Egyptian film I’m Afraid to Forget Your Face, directed by Sameh Alaa, has been named the unanimous winner of the Cannes Film Festival’s Palme d’or.
The announcement came as the Cannes Film Festival hosted a three-day “Cannes 2020 Special” of screenings for the general public, which ended on Friday gaining the attention of the film world. The screenings took place as a gesture of goodwill, particularly as recent events have sent shockwaves across France.
The festival said it wanted “to celebrate cinema in a city synonymous with this art form, showcase the global film industry’s creative dynamism in these challenging times, and hold a cultural event at a time when the arts are needed more urgently than ever before.”
The awarding of the Palme d’or for Short Films on the Grand Théâtre Lumière stage on Friday marked the closing of the occasion.
Following the attack on the Basilica of Notre-Dame in Nice, a black carpet was rolled out instead of the customary red one. A minute’s silence was observed at the beginning of the ceremony, to pay tribute to the victims and in protest against terrorist attacks.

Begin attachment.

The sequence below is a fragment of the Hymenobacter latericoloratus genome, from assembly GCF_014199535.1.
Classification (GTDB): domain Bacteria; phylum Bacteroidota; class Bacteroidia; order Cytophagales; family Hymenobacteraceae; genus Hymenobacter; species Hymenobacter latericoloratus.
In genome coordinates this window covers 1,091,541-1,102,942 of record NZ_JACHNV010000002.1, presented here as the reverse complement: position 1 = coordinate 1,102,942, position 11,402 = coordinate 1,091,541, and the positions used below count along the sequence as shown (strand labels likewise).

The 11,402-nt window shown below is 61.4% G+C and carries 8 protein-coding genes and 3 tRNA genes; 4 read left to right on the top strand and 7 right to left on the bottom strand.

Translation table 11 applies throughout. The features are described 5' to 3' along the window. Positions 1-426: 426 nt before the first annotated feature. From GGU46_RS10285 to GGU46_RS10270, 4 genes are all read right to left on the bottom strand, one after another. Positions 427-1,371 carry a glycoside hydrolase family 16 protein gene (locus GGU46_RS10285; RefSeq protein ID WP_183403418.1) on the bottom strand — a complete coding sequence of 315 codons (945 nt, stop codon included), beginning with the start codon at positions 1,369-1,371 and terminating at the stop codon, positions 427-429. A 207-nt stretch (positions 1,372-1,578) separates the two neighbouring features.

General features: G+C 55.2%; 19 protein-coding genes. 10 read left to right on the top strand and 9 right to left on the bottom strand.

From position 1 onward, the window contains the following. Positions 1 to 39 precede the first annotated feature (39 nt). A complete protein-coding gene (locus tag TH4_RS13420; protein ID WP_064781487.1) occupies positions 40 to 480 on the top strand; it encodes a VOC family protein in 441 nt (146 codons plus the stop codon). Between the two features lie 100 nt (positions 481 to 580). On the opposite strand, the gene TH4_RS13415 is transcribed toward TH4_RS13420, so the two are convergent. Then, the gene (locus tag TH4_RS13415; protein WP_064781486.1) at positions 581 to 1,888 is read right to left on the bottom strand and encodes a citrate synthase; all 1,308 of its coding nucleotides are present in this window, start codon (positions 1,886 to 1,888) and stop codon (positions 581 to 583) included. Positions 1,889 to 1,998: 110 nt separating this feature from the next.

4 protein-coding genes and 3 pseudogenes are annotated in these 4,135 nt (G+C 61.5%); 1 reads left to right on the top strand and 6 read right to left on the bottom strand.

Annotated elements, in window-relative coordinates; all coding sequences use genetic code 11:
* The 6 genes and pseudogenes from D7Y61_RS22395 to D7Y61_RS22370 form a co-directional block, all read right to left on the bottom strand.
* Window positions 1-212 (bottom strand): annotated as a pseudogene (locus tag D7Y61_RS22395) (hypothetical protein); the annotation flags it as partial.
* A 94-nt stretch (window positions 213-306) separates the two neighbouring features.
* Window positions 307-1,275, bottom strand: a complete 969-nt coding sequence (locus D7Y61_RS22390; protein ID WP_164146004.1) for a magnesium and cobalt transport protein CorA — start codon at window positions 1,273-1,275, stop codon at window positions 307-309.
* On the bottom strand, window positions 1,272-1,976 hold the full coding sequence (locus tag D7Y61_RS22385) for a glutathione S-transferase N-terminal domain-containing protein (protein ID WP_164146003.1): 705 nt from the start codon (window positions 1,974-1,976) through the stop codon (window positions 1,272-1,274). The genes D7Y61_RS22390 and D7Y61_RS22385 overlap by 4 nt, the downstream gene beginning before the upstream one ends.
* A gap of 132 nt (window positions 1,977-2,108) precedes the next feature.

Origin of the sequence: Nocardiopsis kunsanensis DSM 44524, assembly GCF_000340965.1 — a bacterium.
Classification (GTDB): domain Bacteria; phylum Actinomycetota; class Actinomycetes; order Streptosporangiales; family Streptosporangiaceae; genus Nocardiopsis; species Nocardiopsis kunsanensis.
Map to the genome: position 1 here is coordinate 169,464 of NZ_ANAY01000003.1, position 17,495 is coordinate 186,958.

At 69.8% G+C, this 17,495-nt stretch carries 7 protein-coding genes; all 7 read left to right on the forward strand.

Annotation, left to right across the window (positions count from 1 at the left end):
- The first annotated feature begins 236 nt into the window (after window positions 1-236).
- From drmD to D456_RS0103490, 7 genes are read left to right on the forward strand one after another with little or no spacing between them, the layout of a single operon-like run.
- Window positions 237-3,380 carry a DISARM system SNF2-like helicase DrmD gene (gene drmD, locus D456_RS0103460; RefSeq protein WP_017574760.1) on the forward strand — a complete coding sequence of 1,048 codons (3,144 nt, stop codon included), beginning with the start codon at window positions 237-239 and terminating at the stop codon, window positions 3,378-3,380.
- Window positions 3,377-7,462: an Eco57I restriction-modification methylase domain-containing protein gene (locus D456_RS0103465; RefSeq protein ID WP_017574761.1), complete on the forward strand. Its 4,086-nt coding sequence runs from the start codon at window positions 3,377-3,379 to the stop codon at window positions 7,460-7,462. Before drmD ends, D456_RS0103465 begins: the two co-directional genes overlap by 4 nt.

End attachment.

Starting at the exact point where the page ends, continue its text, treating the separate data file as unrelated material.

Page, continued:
The Short Film jury was made up of Damien Bonnard, Rachid Bouchareb, Claire Burger, Charles Gillibert, Dea Kulumbegashvili and Céline Sallette. They got up on stage, where they were surrounded by the young filmmakers who entered in the competition.
They awarded the 2020 Cinéfondation film school competition prizes on Friday, also at the Grand Théâtre Lumière as part of the “Cannes 2020 Special”.
The Cinéfondation Selection consisted of 17 student films, chosen out of 1952 entries coming from 444 film schools around the world.
In the wake of a new generation of compelling young Egyptian filmmakers featuring in the Official Selection in recent years, this is the first time an Egyptian film has won the Palme d’or for Short Films. Meanwhile, the film Souad, by fellow Egyptian director Ayten Amin, was also chosen for the Official 2020 Selection.
The Palme d’or award ceremony was followed by a screening of Bruno Podalydès’ comedy Les Deux Alfred (French Tech), starring Sandrine Kiberlain and Denis Podalydès, with the film’s crew in attendance.
In a Palais des Festivals filled to capacity, the film received a great reception, as did the three other feature films screened, namely: Un Triomphe (The Big Hit) by Emmanuel Courcol; Asa ga Kuru (True Mothers) by Naomi Kawase; and Dasatskisi (Beginning) by Dea Kulumbegashvili.
The Festival was the first film event to be impacted by the pandemic last spring. The “Cannes 2020 Special” held for the Cannes general public took place just a few hours before the latest lockdown ordered by the French government began.